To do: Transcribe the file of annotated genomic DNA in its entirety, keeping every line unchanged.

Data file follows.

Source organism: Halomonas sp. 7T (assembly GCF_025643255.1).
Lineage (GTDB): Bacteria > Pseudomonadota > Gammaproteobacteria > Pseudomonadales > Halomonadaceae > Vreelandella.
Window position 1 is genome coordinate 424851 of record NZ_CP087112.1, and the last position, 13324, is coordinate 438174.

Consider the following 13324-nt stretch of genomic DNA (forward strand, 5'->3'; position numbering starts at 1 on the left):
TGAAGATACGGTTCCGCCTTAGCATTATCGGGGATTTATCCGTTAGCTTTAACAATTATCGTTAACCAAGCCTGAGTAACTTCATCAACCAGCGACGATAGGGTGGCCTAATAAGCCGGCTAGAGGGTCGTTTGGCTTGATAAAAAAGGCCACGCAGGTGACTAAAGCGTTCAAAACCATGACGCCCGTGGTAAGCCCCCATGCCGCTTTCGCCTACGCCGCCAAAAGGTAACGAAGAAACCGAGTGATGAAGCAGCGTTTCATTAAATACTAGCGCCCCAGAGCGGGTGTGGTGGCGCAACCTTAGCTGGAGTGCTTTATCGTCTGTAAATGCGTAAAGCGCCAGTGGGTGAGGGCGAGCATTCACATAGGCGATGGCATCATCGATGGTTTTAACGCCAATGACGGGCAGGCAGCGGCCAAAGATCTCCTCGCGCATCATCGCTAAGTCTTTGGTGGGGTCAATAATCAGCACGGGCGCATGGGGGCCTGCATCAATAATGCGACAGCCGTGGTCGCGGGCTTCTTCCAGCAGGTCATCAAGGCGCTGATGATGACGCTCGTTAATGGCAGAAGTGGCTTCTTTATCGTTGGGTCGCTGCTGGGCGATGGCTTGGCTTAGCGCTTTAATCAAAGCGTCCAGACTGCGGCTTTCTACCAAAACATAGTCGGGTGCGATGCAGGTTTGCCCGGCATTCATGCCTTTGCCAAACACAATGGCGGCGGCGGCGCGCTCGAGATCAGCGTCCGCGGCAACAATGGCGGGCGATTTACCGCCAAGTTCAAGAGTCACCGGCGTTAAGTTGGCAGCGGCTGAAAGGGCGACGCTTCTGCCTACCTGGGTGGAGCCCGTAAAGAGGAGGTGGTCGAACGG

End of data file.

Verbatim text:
Source organism: Halomonas sp. 7T (assembly GCF_025643255.1).
Lineage (GTDB): Bacteria > Pseudomonadota > Gammaproteobacteria > Pseudomonadales > Halomonadaceae > Vreelandella.
Window position 1 is genome coordinate 424851 of record NZ_CP087112.1, and the last position, 13324, is coordinate 438174.

Consider the following 13324-nt stretch of genomic DNA (forward strand, 5'->3'; position numbering starts at 1 on the left):
TGAAGATACGGTTCCGCCTTAGCATTATCGGGGATTTATCCGTTAGCTTTAACAATTATCGTTAACCAAGCCTGAGTAACTTCATCAACCAGCGACGATAGGGTGGCCTAATAAGCCGGCTAGAGGGTCGTTTGGCTTGATAAAAAAGGCCACGCAGGTGACTAAAGCGTTCAAAACCATGACGCCCGTGGTAAGCCCCCATGCCGCTTTCGCCTACGCCGCCAAAAGGTAACGAAGAAACCGAGTGATGAAGCAGCGTTTCATTAAATACTAGCGCCCCAGAGCGGGTGTGGTGGCGCAACCTTAGCTGGAGTGCTTTATCGTCTGTAAATGCGTAAAGCGCCAGTGGGTGAGGGCGAGCATTCACATAGGCGATGGCATCATCGATGGTTTTAACGCCAATGACGGGCAGGCAGCGGCCAAAGATCTCCTCGCGCATCATCGCTAAGTCTTTGGTGGGGTCAATAATCAGCACGGGCGCATGGGGGCCTGCATCAATAATGCGACAGCCGTGGTCGCGGGCTTCTTCCAGCAGGTCATCAAGGCGCTGATGATGACGCTCGTTAATGGCAGAAGTGGCTTCTTTATCGTTGGGTCGCTGCTGGGCGATGGCTTGGCTTAGCGCTTTAATCAAAGCGTCCAGACTGCGGCTTTCTACCAAAACATAGTCGGGTGCGATGCAGGTTTGCCCGGCATTCATGCCTTTGCCAAACACAATGGCGGCGGCGGCGCGCTCGAGATCAGCGTCCGCGGCAACAATGGCGGGCGATTTACCGCCAAGTTCAAGAGTCACCGGCGTTAAGTTGGCAGCGGCTGAAAGGGCGACGCTTCTGCCTACCTGGGTGGAGCCCGTAAAGAGGAGGTGGTCGAACGG